Scientists Sequence Genome of Broomcorn Millet

A research team led by Dr. Zhang Heng and Dr. Zhu Jiankang from Shanghai Center for Plant Stress Biology of Chinese Academy of Sciences has sequenced the genome of broomcorn millet. Broomcorn millet is the most water-efficient cereal and one of the earliest domesticated plants. 

The genome sequence provides the foundation for studying the exceptional stress tolerance as well as C4 biology in broomcorn millet. The researchers report the high-quality, chromosome-scale genome assembly using a combination of short-read sequencing, single-molecule real-time sequencing, Hi-C, and a high-density genetic map. 

Phylogenetic analyses reveal two sets of homologous chromosomes that may have merged ~5.6 million years ago, both of which exhibit strong synteny with other grass species. The researchers report that broomcorn millet contains 55,930 protein-coding genes and 339 microRNA genes. The research group found that enhanced regulation of protein dynamics may have contributed to the evolution of broomcorn millet. In addition, they identified the coexistence of all three C4 subtypes of carbon fixation candidate genes. The genome sequence is a valuable resource for breeders and will provide the foundation for studying the exceptional stress tolerance as well as C4 biology.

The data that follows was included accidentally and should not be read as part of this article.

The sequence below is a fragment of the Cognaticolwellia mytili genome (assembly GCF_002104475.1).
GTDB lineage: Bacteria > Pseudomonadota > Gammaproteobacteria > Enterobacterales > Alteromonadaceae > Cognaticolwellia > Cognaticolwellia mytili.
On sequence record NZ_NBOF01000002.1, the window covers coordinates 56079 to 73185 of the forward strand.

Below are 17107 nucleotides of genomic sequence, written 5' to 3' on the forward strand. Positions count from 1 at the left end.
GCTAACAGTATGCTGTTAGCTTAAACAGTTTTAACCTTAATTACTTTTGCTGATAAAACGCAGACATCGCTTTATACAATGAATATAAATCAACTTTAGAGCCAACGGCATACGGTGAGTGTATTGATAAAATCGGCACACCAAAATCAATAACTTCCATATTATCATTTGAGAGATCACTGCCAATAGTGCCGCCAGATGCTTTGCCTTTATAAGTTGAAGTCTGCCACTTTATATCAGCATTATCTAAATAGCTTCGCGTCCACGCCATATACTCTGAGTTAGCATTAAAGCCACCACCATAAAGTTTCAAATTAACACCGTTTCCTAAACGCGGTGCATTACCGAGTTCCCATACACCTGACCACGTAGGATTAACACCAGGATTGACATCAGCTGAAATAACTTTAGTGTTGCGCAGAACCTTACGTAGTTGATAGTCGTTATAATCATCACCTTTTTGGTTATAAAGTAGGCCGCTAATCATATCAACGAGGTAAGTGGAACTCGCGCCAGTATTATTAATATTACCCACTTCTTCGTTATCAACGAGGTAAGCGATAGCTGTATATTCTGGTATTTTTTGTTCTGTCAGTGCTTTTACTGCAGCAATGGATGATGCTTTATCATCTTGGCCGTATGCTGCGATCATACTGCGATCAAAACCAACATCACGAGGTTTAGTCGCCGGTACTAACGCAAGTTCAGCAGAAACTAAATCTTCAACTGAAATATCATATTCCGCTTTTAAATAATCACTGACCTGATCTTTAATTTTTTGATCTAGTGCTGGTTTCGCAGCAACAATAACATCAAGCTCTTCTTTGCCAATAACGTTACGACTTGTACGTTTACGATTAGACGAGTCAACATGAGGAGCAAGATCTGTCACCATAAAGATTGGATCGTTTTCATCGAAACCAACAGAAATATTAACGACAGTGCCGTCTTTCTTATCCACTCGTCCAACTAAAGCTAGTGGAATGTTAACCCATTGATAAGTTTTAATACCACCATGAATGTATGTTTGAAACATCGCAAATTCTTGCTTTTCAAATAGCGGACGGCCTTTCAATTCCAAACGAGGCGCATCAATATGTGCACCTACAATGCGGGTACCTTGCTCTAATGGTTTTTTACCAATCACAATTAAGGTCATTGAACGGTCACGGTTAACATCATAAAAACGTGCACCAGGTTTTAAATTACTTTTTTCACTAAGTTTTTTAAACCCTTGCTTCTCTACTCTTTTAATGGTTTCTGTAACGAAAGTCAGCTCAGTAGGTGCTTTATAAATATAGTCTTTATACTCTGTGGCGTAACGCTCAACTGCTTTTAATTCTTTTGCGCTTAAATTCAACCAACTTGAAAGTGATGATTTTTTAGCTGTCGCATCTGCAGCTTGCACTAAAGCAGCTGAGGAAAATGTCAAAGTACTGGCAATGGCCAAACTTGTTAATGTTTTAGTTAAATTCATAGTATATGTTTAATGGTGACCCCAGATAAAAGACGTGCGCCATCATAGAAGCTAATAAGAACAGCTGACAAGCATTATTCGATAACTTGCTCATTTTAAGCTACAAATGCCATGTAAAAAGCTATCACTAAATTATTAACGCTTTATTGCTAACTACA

For more details, read the research news from the Chinese Academy of Sciences.


 

This article is part of the Crop Biotech Update, a weekly summary of world developments in agri-biotech for developing countries, produced by the Global Knowledge Center on Crop Biotechnology, International Service for the Aquisition of Agri-Biotech Applications SEAsiaCenter (ISAAA)

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